Perhaps it took a company dedicated to making work outside of conventional performance spaces to create this. Slung Low’s own shows have been staged in car parks, warehouses and town squares — but rarely in theatres. Right now, they are in the middle of making a year-long epic called Flood. Part of the celebrations marking Hull Capital of Culture 2017, Flood tells the story of two local fishermen who haul from the depths of the ocean a mysterious woman called Gloriana. It is a play about migration, about what it means to find your way far from home, set against the backdrop of a great storm that is sweeping the world. The live show features a cast of 99, four boats, a 10-metre petrol explosion, marine flares, and will be performed on a floating set in 30,000 cubic metres of water in Hull’s Victoria Dock.
Slung Low was formed in 2000 and grew into a collective of 36 young artists, an umbrella for a bunch of people who wanted to make theatre together. Even then, they were vaultingly ambitious, wishing to stage work on an epic scale which ruled out the conventional small theatres where companies usually start out. “You can’t enter on a Landrover in a studio,” says Lane. So they put their plays on elsewhere. Because the performances happened not in settings designated for the purpose of theatre, but where ordinary people go about their everyday lives, their work was suddenly being seen and enjoyed by people who would never see themselves as theatre-goers. It became as much about who gets to experience their shows as the kind of theatre they were making, an intertwined politics and pragmatism characteristic of Slung Low’s ethos.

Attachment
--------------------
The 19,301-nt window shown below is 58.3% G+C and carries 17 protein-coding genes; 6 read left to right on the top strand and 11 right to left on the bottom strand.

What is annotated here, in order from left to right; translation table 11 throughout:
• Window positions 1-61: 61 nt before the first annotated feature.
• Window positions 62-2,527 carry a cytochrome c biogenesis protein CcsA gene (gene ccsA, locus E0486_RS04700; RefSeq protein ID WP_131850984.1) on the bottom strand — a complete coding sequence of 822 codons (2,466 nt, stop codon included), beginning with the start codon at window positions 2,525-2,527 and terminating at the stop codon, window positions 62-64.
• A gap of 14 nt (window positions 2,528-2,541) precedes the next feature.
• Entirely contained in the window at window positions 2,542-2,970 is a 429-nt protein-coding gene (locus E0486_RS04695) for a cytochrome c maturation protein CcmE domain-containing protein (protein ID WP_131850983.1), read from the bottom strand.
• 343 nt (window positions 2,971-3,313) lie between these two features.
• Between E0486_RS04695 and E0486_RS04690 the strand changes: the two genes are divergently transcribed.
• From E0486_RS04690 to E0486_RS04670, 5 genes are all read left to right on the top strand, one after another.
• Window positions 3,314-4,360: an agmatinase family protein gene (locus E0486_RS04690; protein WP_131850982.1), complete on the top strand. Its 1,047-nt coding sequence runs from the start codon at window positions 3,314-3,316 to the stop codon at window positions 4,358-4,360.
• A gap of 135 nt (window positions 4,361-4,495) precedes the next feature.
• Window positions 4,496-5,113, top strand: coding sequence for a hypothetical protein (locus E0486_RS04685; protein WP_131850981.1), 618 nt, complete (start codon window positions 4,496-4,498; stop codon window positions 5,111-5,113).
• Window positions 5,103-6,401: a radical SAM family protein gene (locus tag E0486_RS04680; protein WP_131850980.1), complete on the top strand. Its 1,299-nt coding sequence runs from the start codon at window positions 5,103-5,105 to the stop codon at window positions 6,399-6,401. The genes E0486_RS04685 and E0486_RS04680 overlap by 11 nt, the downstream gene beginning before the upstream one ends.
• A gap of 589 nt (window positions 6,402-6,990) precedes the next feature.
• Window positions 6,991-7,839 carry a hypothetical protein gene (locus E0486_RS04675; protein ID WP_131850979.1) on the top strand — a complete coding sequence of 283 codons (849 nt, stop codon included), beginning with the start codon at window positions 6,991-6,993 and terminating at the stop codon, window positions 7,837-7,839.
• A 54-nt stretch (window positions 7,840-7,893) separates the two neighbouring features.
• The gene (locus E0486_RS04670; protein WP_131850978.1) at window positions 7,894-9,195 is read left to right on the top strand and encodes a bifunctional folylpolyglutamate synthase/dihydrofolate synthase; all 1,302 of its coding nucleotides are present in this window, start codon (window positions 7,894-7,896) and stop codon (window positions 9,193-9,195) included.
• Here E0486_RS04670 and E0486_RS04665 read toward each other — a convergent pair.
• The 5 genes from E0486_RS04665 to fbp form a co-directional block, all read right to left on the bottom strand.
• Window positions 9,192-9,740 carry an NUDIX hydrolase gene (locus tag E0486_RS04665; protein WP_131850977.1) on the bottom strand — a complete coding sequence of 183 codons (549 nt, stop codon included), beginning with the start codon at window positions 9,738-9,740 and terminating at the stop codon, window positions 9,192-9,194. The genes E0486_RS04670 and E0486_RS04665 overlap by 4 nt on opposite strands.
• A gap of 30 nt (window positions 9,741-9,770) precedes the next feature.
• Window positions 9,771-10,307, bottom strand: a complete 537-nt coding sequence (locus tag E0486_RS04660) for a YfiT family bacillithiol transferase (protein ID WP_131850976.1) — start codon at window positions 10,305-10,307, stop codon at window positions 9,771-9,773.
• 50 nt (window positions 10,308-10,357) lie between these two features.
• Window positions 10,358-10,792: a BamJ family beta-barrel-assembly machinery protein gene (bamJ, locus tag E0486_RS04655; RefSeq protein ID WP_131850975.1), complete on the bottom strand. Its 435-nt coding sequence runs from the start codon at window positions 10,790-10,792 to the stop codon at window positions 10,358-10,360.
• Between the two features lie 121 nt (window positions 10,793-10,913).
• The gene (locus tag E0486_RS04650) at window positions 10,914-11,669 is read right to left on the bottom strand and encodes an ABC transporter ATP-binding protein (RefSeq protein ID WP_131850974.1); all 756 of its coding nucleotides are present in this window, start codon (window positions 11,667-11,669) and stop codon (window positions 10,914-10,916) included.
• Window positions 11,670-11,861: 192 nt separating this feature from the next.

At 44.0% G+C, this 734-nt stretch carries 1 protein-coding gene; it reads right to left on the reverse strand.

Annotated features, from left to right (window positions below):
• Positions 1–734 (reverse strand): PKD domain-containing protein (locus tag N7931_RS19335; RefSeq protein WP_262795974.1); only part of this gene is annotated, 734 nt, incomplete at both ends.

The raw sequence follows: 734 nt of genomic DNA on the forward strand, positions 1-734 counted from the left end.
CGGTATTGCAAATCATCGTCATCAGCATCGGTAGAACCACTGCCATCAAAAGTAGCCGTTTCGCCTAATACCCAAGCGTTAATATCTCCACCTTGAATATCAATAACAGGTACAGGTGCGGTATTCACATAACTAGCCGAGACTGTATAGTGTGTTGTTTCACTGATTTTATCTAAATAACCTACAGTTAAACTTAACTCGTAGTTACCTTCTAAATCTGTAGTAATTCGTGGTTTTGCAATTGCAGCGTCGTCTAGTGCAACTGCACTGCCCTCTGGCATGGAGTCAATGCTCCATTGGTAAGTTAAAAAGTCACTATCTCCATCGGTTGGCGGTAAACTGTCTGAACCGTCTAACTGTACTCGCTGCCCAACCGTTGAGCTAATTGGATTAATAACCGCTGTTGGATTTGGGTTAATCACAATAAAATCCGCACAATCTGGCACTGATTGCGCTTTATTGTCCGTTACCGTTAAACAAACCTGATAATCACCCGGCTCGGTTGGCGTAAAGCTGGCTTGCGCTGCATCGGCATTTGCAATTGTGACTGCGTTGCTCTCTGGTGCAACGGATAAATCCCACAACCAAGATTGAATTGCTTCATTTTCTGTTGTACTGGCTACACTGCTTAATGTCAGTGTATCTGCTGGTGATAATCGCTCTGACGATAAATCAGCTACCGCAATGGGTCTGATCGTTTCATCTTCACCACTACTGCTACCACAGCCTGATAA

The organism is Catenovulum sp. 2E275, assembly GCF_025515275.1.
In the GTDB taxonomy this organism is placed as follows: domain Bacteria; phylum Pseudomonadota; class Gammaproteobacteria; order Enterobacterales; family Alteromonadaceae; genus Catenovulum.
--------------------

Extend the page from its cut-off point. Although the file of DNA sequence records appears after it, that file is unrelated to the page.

It makes sense that this impromptu theatre operates on such a matter-of-fact basis — rough and ready, open to pretty much anyone who wants to use it. It exists, for now, because people seem to find it both useful and delightful. Lane is clear that it will continue to do so only for as long as this is the case; there will come, he tells me, a time when both the company and the venue have served their purpose, at which point, they will close. This gets to the heart of what Slung Low is: an entity that can expand to the largest dream of the people that inhabit it, but never any bigger. It reveals to me a wider problem with institutions, from banks and newspapers to entire economic systems: they go wrong when they outsize people and can no longer be controlled by them, like so many runaway juggernauts. Theatres can be a salve to a world of institutions-gone-rogue, as long as they stay people-sized, the shape of a pocket.
Berger again: ‘The pocket in question is a small pocket of resistance. A pocket is formed when two or more people come together in agreement. The resistance is against the inhumanity of the new world economic order … unexpectedly, our exchanges strengthen each of us in our conviction that what is happening to the world today is wrong, and that what is often said about it is a lie.’